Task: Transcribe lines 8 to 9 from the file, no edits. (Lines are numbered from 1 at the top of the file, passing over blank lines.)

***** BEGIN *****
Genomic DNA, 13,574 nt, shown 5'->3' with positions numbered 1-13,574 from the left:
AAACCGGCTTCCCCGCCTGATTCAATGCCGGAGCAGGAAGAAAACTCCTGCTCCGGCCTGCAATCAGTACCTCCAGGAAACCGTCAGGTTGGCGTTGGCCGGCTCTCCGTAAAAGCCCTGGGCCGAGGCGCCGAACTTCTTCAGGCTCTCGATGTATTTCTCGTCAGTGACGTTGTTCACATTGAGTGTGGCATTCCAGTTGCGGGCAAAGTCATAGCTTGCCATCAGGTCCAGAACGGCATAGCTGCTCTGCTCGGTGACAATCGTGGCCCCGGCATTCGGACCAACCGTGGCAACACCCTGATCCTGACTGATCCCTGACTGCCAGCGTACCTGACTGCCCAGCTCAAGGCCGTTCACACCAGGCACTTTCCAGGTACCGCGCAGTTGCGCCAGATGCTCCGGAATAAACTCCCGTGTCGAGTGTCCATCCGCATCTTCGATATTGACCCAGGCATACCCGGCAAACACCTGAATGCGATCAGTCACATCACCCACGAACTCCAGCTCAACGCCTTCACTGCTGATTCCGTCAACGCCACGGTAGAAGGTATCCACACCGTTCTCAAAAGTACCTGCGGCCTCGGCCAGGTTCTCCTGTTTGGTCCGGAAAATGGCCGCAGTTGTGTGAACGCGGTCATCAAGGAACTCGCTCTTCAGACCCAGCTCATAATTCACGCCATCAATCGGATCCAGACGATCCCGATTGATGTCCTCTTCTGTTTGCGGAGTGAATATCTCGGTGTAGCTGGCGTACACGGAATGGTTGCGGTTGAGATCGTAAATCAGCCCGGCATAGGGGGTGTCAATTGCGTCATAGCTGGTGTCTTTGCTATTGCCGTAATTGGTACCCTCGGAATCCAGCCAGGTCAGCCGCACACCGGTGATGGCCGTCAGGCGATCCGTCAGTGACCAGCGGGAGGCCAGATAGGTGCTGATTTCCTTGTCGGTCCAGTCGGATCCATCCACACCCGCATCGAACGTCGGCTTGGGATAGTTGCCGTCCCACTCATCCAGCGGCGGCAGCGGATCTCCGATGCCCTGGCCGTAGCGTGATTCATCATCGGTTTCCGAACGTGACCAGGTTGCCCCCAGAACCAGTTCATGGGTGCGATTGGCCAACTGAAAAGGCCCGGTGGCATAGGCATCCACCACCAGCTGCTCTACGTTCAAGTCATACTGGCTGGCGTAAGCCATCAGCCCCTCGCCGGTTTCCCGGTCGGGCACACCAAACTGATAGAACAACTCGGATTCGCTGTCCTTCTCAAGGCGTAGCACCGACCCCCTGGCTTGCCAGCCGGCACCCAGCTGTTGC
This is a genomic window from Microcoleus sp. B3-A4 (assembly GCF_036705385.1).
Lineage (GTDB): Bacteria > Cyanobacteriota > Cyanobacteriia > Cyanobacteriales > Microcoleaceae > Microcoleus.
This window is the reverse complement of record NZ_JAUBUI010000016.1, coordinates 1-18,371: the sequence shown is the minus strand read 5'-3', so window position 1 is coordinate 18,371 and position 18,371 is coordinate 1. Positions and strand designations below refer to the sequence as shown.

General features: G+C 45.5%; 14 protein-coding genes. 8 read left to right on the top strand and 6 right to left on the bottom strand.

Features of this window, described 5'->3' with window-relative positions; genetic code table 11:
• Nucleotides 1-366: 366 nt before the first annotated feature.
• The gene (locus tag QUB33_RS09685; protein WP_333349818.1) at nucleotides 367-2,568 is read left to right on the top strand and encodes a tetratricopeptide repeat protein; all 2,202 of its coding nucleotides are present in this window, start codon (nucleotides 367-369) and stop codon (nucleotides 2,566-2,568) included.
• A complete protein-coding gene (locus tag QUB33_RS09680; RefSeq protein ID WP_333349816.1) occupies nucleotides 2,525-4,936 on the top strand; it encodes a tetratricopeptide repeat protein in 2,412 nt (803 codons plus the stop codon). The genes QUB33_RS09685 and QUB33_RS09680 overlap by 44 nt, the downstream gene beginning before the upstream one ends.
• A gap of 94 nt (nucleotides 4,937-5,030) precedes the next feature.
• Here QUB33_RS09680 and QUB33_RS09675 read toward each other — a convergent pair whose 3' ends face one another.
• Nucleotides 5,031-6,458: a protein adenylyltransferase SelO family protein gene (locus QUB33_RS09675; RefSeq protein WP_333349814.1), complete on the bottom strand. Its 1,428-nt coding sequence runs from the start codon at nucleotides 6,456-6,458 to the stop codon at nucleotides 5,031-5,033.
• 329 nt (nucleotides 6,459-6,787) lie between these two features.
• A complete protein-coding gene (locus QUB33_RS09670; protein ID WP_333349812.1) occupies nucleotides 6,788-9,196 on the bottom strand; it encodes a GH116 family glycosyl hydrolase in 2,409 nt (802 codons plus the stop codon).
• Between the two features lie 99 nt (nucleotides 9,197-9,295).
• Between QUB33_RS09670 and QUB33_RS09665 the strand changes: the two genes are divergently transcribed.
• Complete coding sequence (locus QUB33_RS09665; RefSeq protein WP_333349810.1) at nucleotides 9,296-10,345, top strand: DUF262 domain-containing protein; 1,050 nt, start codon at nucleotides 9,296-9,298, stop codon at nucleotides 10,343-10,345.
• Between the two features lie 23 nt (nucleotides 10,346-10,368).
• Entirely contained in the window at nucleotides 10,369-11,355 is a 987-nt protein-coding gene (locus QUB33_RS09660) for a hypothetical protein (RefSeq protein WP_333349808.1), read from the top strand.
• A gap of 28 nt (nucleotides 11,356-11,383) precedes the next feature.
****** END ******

• Nucleotides 1-366: 366 nt before the first annotated feature.
• The gene (locus tag QUB33_RS09685; protein WP_333349818.1) at nucleotides 367-2,568 is read left to right on the top strand and encodes a tetratricopeptide repeat protein; all 2,202 of its coding nucleotides are present in this window, start codon (nucleotides 367-369) and stop codon (nucleotides 2,566-2,568) included.